The global financial crisis has shifted the economic landscape, with some traditionally rich regions losing economic influence — while emerging economies continue to gain wealth. We wonder: After the United States, Japan and Germany, which country has the most millionaires?
A. Switzerland is not correct.
Although it has long been known as a haven for the world's wealthy, Switzerland is not the country with the most millionaires. According to Capgemini and Merrill Lynch, the country has 185,000 millionaires (as of the end of 2008) — down from 212,000 in 2007. This ranks the country eighth in the world in terms of its number of millionaires.
However, on a per-capita basis, Switzerland leads the world. About one in 40 people in the country is a millionaire (defined as an individual having investable assets of $1 million or more, excluding primary residences and belongings). This compares with ratios of 1:90 in Japan, 1:125 in the United States, 1:1,500 in Brazil and 1:3,700 in China.
B. France is not correct.
France has 346,000 millionaires, ranking sixth in the world. It has fared the financial crisis better than some of its European counterparts, with its number of millionaires declining just 13% in 2008. This compares with a fall of 26% in the United Kingdom, whose economy depends heavily on financial services. In contrast, Germany's number of millionaires decreased just 3%.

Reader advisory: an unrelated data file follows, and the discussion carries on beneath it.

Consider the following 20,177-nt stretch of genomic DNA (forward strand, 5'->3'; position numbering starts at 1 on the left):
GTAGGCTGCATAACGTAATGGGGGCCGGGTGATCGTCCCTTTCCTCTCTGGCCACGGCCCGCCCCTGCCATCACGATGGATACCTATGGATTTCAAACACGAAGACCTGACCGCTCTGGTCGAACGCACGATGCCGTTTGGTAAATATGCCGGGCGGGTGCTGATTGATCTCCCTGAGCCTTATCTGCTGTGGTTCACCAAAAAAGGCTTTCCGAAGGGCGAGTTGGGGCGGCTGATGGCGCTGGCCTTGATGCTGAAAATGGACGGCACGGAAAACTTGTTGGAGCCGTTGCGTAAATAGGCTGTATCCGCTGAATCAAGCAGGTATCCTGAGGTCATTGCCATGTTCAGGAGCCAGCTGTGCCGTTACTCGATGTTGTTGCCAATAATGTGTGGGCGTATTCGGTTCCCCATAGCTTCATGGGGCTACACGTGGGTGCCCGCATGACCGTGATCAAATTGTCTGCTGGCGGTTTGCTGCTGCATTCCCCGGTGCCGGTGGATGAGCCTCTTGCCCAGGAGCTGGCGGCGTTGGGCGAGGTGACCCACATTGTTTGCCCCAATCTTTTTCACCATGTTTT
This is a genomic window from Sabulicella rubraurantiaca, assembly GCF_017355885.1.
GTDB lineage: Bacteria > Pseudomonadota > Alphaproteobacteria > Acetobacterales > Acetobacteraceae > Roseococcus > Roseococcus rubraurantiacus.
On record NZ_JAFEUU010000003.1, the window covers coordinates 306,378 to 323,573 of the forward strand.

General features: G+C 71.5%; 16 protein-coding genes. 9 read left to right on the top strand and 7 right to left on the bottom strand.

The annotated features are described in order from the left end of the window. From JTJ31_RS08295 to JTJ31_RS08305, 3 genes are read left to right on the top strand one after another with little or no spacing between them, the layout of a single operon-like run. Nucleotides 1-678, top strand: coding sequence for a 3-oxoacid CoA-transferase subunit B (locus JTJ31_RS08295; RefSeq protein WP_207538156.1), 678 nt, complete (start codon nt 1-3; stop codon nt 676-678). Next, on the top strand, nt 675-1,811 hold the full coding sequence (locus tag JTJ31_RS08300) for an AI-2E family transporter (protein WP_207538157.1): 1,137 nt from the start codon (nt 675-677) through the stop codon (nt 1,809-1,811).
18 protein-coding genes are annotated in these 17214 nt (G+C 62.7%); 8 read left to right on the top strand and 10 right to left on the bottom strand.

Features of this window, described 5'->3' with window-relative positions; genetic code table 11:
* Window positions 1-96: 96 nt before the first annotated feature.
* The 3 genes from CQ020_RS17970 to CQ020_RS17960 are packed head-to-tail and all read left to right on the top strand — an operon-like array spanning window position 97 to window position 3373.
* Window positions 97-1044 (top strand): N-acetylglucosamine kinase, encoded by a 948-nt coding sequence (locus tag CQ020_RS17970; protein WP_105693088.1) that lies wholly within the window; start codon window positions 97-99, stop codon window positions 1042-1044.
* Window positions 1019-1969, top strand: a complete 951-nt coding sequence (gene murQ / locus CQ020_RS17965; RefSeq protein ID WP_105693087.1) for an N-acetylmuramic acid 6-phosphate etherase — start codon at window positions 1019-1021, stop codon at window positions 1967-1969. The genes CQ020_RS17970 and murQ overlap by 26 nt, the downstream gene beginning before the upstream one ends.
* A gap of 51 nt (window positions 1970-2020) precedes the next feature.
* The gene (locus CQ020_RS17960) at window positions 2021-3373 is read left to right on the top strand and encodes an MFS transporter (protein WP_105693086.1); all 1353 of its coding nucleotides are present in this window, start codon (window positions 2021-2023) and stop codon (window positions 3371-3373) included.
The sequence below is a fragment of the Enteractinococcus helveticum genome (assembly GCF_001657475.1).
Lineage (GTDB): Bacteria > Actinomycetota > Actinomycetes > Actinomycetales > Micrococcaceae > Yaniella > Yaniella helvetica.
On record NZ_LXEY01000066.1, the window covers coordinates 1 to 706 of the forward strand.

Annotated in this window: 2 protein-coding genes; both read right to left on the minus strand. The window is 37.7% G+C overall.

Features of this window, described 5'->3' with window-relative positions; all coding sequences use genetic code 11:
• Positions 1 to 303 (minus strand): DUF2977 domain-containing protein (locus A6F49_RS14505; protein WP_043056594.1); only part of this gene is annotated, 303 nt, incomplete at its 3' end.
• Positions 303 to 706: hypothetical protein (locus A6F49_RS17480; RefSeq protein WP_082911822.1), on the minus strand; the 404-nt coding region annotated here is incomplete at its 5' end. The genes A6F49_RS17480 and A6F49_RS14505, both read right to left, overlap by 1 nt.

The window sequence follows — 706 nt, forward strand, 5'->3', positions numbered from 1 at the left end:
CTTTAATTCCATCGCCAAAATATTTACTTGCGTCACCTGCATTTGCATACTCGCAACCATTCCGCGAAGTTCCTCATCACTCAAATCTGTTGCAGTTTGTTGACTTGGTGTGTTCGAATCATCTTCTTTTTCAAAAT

Overall, in 2008 the world's population of millionaires declined 15% to 8.6 million — with their wealth falling 20% to $33 trillion. As a result, the world's millionaire population and its wealth ended 2008 below levels seen at the end of 2005.
C. China is correct.
With 364,000 millionaires, China ranks fourth in the world. In 2008, it surpassed the United Kingdom, after having exceeded France in 2007. China's strong performance in the midst of the economic crisis is due in part to the relatively closed nature of its markets and robust overall economic growth.
However, China is far behind third-place Germany, which has 810,000 millionaires. In comparison, second-place Japan has 1,366,000 — while the United States has 2,460,000 millionaires. Indeed, despite a 19% decline in its number of millionaires in 2008, the United States still accounts for 29% of the world's millionaires.
D. Brazil is not correct.
With 131,000 millionaires, Brazil overtook Australia and Spain to rank tenth in the world. It is thus the strongest performer in Latin America — and is likely to further improve its performance once the U.S. and Asian economies rebound.
However, two of Brazil's BRIC counterparts have not fared as well. India's millionaire population declined 32% to 84,000, the second-largest decline in the world. In comparison, the number of millionaires in Russia fell by 29% to 97,000, the seventh-largest decline in 2008.